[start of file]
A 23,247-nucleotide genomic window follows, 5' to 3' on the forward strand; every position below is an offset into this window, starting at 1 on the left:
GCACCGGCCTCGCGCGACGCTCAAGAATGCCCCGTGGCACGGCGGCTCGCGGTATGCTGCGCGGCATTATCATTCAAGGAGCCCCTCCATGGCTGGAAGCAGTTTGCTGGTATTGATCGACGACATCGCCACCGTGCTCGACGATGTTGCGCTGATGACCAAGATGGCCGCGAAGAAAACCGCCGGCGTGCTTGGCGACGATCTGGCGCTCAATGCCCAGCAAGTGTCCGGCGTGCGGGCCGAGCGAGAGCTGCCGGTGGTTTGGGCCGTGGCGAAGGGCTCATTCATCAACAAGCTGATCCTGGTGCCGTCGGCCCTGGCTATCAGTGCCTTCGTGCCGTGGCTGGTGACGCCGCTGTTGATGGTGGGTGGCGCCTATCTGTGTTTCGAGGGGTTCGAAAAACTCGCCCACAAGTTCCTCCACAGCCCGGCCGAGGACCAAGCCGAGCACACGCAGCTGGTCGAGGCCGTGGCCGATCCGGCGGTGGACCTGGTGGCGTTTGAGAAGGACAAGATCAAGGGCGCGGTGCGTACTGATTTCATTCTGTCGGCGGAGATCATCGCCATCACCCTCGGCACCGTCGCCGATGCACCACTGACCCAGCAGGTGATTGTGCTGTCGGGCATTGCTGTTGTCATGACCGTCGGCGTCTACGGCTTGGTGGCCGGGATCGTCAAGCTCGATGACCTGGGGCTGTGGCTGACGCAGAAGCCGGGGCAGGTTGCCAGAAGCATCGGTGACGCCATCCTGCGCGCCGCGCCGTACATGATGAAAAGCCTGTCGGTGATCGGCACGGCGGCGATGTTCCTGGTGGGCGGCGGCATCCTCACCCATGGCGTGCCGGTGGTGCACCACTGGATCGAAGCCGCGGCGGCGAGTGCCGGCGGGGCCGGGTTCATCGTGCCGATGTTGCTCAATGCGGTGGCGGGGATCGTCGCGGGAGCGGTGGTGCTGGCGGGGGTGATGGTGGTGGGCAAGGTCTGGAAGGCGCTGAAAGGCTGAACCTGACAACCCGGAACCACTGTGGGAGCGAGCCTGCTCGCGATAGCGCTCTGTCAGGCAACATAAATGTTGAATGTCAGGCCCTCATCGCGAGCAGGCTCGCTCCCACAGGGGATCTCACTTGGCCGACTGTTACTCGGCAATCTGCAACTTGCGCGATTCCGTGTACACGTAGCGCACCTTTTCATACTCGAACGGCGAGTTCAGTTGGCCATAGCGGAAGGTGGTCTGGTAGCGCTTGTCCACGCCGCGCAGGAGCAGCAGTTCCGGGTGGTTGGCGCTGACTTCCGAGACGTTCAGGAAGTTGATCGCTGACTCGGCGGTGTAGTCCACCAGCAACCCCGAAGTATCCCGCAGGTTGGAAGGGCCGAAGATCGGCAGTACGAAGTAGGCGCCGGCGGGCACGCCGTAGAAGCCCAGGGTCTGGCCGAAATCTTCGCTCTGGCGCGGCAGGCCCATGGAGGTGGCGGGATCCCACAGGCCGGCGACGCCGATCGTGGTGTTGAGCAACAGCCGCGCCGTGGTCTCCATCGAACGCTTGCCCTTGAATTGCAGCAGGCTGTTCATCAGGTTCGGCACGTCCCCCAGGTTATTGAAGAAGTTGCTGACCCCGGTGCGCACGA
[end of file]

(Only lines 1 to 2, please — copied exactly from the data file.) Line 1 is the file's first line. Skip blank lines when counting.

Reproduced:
A 23,247-nucleotide genomic window follows, 5' to 3' on the forward strand; every position below is an offset into this window, starting at 1 on the left:
GCACCGGCCTCGCGCGACGCTCAAGAATGCCCCGTGGCACGGCGGCTCGCGGTATGCTGCGCGGCATTATCATTCAAGGAGCCCCTCCATGGCTGGAAGCAGTTTGCTGGTATTGATCGACGACATCGCCACCGTGCTCGACGATGTTGCGCTGATGACCAAGATGGCCGCGAAGAAAACCGCCGGCGTGCTTGGCGACGATCTGGCGCTCAATGCCCAGCAAGTGTCCGGCGTGCGGGCCGAGCGAGAGCTGCCGGTGGTTTGGGCCGTGGCGAAGGGCTCATTCATCAACAAGCTGATCCTGGTGCCGTCGGCCCTGGCTATCAGTGCCTTCGTGCCGTGGCTGGTGACGCCGCTGTTGATGGTGGGTGGCGCCTATCTGTGTTTCGAGGGGTTCGAAAAACTCGCCCACAAGTTCCTCCACAGCCCGGCCGAGGACCAAGCCGAGCACACGCAGCTGGTCGAGGCCGTGGCCGATCCGGCGGTGGACCTGGTGGCGTTTGAGAAGGACAAGATCAAGGGCGCGGTGCGTACTGATTTCATTCTGTCGGCGGAGATCATCGCCATCACCCTCGGCACCGTCGCCGATGCACCACTGACCCAGCAGGTGATTGTGCTGTCGGGCATTGCTGTTGTCATGACCGTCGGCGTCTACGGCTTGGTGGCCGGGATCGTCAAGCTCGATGACCTGGGGCTGTGGCTGACGCAGAAGCCGGGGCAGGTTGCCAGAAGCATCGGTGACGCCATCCTGCGCGCCGCGCCGTACATGATGAAAAGCCTGTCGGTGATCGGCACGGCGGCGATGTTCCTGGTGGGCGGCGGCATCCTCACCCATGGCGTGCCGGTGGTGCACCACTGGATCGAAGCCGCGGCGGCGAGTGCCGGCGGGGCCGGGTTCATCGTGCCGATGTTGCTCAATGCGGTGGCGGGGATCGTCGCGGGAGCGGTGGTGCTGGCGGGGGTGATGGTGGTGGGCAAGGTCTGGAAGGCGCTGAAAGGCTGAACCTGACAACCCGGAACCACTGTGGGAGCGAGCCTGCTCGCGATAGCGCTCTGTCAGGCAACATAAATGTTGAATGTCAGGCCCTCATCGCGAGCAGGCTCGCTCCCACAGGGGATCTCACTTGGCCGACTGTTACTCGGCAATCTGCAACTTGCGCGATTCCGTGTACACGTAGCGCACCTTTTCATACTCGAACGGCGAGTTCAGTTGGCCATAGCGGAAGGTGGTCTGGTAGCGCTTGTCCACGCCGCGCAGGAGCAGCAGTTCCGGGTGGTTGGCGCTGACTTCCGAGACGTTCAGGAAGTTGATCGCTGACTCGGCGGTGTAGTCCACCAGCAACCCCGAAGTATCCCGCAGGTTGGAAGGGCCGAAGATCGGCAGTACGAAGTAGGCGCCGGCGGGCACGCCGTAGAAGCCCAGGGTCTGGCCGAAATCTTCGCTCTGGCGCGGCAGGCCCATGGAGGTGGCGGGATCCCACAGGCCGGCGACGCCGATCGTGGTGTTGAGCAACAGCCGCGCCGTGGTCTCCATCGAACGCTTGCCCTTGAATTGCAGCAGGCTGTTCATCAGGTTCGGCACGTCCCCCAGGTTATTGAAGAAGTTGCTGACCCCGGTGCGCACGA